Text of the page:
Within the plethora of genres, subgenres and cross-genres lies a realm often riddled with misconceptions:the area of children’s novels. In part one of our two-part series, we will take a close look at what it takes to break into the industry and successfully promote one’s work.
According to author and illustrator Elizabeth Dulemba, the children’s book industry is no cakewalk. A far different process than it was 10 years ago, today’s writers constrained by a tight word count limit. Additionally, getting published is another hurdle to overcome.
“The slot machines in Vegas offer better statistics,” Dulemba writes. She notes the average time it takes to get published in the genre is 10 years. Seasoned Andrea Brown literary agent and children’s publishing expert Jennifer Laughran echoes this reality check by saying that the competitive nature of the industry and need for literary agents.
“These days, trade publishing is ever-more competitive and none of the major publishers accept unsolicited (i.e., un-agented) submissions,” says Laughran. “If you are very lucky, very persistent and very well-connected, you may not need an agent. But most authors don’t fall into that category.”
How can interested authors expedite the process? Dulemba gives some great advice: Following the proper hard manuscript and digital manuscript format is a must. Also key: Knowing how to market your book to the appropriate target audience and publisher that works with your audience. There are several age groups and it’s important to know which type of book (i.g., Board, Picture, Early Reader, Middle Grade, or Young Adult) best suits the writing project. According to Laughran, new children’s authors tend to make few common mistakes, suchpoor design and presentation.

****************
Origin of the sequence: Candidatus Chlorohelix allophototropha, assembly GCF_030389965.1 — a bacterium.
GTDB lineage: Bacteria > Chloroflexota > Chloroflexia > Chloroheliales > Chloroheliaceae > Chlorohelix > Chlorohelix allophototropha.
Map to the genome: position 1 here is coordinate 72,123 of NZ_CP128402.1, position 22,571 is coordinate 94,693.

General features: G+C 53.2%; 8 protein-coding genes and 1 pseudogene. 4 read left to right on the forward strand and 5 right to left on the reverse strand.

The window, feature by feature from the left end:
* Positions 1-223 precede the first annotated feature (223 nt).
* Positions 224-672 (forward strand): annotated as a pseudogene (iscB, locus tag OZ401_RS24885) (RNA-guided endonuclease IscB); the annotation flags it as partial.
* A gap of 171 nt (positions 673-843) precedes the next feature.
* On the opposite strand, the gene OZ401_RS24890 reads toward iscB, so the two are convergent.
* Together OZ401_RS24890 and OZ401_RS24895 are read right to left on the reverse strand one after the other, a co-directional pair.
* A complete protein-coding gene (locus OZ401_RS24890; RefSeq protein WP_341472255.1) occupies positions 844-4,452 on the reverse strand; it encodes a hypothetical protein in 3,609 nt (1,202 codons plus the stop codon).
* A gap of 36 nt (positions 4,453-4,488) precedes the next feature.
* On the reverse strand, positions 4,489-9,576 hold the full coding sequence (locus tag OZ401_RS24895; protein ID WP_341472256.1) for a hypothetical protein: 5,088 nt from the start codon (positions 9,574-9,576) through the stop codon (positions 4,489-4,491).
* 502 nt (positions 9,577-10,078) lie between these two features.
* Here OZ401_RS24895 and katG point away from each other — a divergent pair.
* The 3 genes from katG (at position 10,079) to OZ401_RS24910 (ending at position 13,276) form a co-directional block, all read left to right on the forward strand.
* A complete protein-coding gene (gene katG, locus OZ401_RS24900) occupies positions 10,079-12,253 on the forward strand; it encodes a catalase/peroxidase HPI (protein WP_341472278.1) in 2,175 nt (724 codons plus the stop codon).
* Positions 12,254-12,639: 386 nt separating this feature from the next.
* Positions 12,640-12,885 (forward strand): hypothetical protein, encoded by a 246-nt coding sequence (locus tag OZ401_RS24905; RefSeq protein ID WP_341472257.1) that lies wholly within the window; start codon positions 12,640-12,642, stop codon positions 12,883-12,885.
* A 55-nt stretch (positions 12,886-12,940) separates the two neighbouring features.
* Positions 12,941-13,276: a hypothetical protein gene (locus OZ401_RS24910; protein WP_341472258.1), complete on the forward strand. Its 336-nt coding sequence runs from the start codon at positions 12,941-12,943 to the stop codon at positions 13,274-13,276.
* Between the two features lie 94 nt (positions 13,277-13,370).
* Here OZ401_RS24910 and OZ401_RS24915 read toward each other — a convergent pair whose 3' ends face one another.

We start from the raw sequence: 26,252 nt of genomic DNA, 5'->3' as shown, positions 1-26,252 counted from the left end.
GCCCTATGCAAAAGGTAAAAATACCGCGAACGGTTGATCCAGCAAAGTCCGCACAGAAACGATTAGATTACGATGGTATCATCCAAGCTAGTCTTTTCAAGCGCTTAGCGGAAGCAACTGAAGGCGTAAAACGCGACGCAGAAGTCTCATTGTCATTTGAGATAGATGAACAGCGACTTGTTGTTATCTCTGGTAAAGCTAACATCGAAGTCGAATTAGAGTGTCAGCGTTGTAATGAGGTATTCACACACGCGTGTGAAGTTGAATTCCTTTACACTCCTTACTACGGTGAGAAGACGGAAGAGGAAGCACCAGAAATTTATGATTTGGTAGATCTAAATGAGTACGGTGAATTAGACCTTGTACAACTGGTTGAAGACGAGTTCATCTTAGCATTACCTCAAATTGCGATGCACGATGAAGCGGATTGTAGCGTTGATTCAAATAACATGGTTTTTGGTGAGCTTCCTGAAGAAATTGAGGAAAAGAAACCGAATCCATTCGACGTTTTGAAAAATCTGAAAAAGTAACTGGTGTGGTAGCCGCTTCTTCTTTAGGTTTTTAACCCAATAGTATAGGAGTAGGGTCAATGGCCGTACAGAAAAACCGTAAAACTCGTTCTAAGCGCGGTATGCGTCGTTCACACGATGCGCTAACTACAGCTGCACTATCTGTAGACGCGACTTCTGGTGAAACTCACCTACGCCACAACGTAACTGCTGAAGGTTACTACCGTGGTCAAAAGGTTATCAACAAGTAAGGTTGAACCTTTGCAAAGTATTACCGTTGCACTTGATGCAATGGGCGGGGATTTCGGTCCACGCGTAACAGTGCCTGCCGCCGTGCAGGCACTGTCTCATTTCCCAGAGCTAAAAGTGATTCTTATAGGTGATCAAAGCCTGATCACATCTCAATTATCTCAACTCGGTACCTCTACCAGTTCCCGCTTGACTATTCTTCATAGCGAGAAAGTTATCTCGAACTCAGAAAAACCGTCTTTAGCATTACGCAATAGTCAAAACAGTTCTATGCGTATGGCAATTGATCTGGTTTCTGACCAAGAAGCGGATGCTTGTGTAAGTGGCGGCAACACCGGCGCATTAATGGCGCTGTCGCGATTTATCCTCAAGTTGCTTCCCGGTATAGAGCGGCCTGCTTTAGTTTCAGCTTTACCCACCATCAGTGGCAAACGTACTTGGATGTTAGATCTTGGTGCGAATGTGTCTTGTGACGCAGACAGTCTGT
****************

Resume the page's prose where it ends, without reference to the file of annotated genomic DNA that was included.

Self-publishers can take the step-by-step approach taken by author David K. Israel. After revising his picture book to fit the average 1,000 word count, he reached out to a local university to find an illustrator who could effectively capture his vision. After he completed the manuscript and book cover, Israel researched several printing vendors to print his book.
When it comes to marketing, expert Emma Watson Hamilton suggests making creative promotional materials such as bookmarks and posters, and looking for unique cross-promotional opportunities that coincide with the subject matter of the book. Speaking and publicity are two of the most effective and inexpensive ways to promote, according to prolific writer and entrepreneur John Kremer.
He says that authors should never be afraid to actively and passionately speak about their book. Reaching out to local libraries, which often highlights this genre with activities and events can also be a great strategy and many schools invite authors to present their books. This can be an excellent opportunity to build a connection with the parents as well as the children.
Already have a polished manuscript ready to go? Check out these 71 ways to market your book for further helpful options.
This article was written by Ja’Neil Jackson, a Wrightspeak Intern